Part One (“Ordering History”) is a diachronic history of Roman clock time. Chapter One (“In Search of Palamedes”) sets the figure of Palamedes, a person lauded in antiquity as the first inventor of hours, against a differential and nonteleological view of the division of the day. Ker moves deftly over a massive body of evidence, contextualizing and explaining clearly the difference between seasonal and equinoctial hours, the significance of numbered hours in postal archives from third century BCE Ptolemaic Egypt, the functioning and uses of sundials and water timers, fears of loss of control over the body prompted by its subjection to social schedules, diurnal timekeeping in Athens (the history in this chapter does not start or end in Rome), and the place diurnal metrics held in local, personal, and regional cosmologies. If the focus of the chapter rests on the middle republic, a coda switches to passages in two letters by Cassiodorus written in the voice of Theodoric the Ostrogothic king. These passages combine a providential view of clock time (in contrast to earlier cited thoughts from a Plautine parasite preserved by Aulus Gellius; the parasite views clock time as bad, oppressive) with wonder at the power of Roman artifice embodied in timepieces.

Chapter Two (“The Long-Legged Fly?”) turns to Julius Caesar, who might have some claim to being a real-life Palamedes. Ker pairs a tentative dating of certain timekeeping methods in the Roman world with sensitivity to the strategic use or non-use of temporal precision in Livy, Cicero, Caesar, and the author of de Bello Africo. Years and months are the units of time most readily associated with Caesar, but Ker makes the case for him as “a historical actor who contributed to putting the diurnal grid more front and center in the coordination of Roman social and cultural life” (78).

What did ancients themselves have to say about the arrival and development of clock time in Rome? Ker has already anticipated the question, but Chapter Three (“Telling Roman Time”) concentrates on it. Ker triangulates a reading of two extant works (Pliny the Elder’s Natural History and On Your Birthday by Censorinus) with a lost work upon which both depended, Varro’s Antiquities. Varro’s surviving writing does mention the day, particularly the civil day, so Ker starts there, underscoring the appropriation of originally Greek (or at least non-Roman) technology in Varro’s nationalistic antiquarianism, a habit seen also in Pliny. Ker then walks us through the five chronological steps of Pliny’s history of Roman clock time: sun tracking in the built environment of the Comitium; the erection of something called a “sundial clock” (solarium horologium) in 293 BCE; a sundial brought as war booty from Catania by Manius Valerius Messala in 263 BCE; an improved sundial set up by Quintus Marcius Philippus in 164 BCE; and a water clock independent of the Sun introduced by Scipio Nasica in 159 BCE. Censorinus smooths out these distinctions, locating the divisions of the day not so much in technology as in tradition: already before the Twelve Tables, Romans were parsing the day into midnight, cockcrow, dawn, morning, and so forth.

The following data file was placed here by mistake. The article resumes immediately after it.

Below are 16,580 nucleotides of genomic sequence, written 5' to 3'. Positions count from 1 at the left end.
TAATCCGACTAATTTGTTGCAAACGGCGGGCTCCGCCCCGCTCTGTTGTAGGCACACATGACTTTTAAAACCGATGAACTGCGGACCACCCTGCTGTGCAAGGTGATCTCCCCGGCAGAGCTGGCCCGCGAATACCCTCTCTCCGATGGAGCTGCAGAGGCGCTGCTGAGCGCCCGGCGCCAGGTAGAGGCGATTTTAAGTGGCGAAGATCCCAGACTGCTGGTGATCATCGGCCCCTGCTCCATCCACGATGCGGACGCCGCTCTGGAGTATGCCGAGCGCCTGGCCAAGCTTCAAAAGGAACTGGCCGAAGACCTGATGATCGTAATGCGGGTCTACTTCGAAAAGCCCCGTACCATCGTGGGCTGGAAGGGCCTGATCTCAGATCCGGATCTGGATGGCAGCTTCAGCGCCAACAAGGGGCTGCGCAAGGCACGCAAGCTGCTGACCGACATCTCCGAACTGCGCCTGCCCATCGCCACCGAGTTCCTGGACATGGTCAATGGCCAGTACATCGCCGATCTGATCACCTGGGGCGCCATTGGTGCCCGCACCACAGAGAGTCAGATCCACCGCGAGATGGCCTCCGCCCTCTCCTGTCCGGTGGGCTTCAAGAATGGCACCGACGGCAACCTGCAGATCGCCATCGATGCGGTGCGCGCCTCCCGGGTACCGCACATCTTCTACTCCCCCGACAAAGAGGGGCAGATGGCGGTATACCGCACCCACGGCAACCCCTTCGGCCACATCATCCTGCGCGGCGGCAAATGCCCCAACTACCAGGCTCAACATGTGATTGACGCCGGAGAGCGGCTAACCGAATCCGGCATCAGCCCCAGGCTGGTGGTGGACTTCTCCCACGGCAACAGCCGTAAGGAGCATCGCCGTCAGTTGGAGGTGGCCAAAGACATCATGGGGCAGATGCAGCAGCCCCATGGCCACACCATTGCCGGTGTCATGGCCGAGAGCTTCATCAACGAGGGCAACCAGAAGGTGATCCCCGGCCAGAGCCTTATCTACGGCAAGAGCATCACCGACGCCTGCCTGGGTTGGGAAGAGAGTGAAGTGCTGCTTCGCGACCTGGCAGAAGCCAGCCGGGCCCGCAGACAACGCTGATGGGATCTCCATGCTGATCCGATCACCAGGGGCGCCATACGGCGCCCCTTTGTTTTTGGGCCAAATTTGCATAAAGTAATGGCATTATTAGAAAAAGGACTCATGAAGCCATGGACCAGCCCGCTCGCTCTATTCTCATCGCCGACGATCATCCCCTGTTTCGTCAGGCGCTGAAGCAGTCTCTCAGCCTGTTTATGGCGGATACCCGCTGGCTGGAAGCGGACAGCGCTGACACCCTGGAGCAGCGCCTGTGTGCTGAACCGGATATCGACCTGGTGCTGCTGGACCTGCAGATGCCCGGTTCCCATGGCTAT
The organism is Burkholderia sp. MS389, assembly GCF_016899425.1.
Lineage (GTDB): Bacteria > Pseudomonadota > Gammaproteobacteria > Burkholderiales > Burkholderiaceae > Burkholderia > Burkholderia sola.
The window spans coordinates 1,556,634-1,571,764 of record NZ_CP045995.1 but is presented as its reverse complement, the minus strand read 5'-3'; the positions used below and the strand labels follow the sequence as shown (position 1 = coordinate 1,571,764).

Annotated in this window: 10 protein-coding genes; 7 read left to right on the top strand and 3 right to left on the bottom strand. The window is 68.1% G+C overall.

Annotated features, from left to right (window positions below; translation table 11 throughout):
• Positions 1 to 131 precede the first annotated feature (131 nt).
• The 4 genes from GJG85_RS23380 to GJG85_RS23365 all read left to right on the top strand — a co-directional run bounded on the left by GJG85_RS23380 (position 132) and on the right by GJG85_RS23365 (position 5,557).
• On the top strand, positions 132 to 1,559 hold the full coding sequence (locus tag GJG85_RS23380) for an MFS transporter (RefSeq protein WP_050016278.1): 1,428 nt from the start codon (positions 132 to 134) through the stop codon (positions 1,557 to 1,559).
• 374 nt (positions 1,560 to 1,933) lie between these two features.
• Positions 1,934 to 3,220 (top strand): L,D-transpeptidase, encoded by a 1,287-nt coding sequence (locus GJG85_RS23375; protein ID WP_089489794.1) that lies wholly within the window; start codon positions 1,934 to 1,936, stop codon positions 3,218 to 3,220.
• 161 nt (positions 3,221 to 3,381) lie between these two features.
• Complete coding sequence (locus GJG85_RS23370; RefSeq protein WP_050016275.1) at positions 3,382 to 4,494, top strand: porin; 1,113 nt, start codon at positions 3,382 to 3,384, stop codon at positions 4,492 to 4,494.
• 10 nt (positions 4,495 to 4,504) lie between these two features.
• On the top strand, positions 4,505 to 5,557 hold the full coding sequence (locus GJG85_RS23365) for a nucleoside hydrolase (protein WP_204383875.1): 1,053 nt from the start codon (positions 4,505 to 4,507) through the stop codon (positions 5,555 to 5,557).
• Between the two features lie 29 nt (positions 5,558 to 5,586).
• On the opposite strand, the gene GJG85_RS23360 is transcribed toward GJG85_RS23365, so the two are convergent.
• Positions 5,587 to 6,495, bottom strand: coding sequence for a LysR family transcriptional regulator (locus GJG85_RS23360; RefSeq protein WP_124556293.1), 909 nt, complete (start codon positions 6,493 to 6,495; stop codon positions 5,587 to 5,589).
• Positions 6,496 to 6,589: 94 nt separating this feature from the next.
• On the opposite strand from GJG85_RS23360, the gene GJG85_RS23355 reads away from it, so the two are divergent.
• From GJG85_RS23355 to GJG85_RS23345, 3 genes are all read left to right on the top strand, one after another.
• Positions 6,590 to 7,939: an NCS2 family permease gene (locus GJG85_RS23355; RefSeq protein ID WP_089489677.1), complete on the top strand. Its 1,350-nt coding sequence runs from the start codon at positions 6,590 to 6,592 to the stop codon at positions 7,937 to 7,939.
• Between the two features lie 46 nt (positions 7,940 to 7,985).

Part Two (“Ordering Lives”), the longest of the book, shows the power daily routines held in crafting ways of life. The economization of quotidian time made possible by clock time was integral to what Ker calls day patterns, written representations akin to the “chronotypes” of John Bender and David Wellbery. The most pointed engagement with the sociology of time is found in Chapter Four (“Days in the Life”), featuring the time geography of the Lund School, Alfred Gell, Ray Laurence on Pompeii, Andrew Riggsby on Pliny’s villas.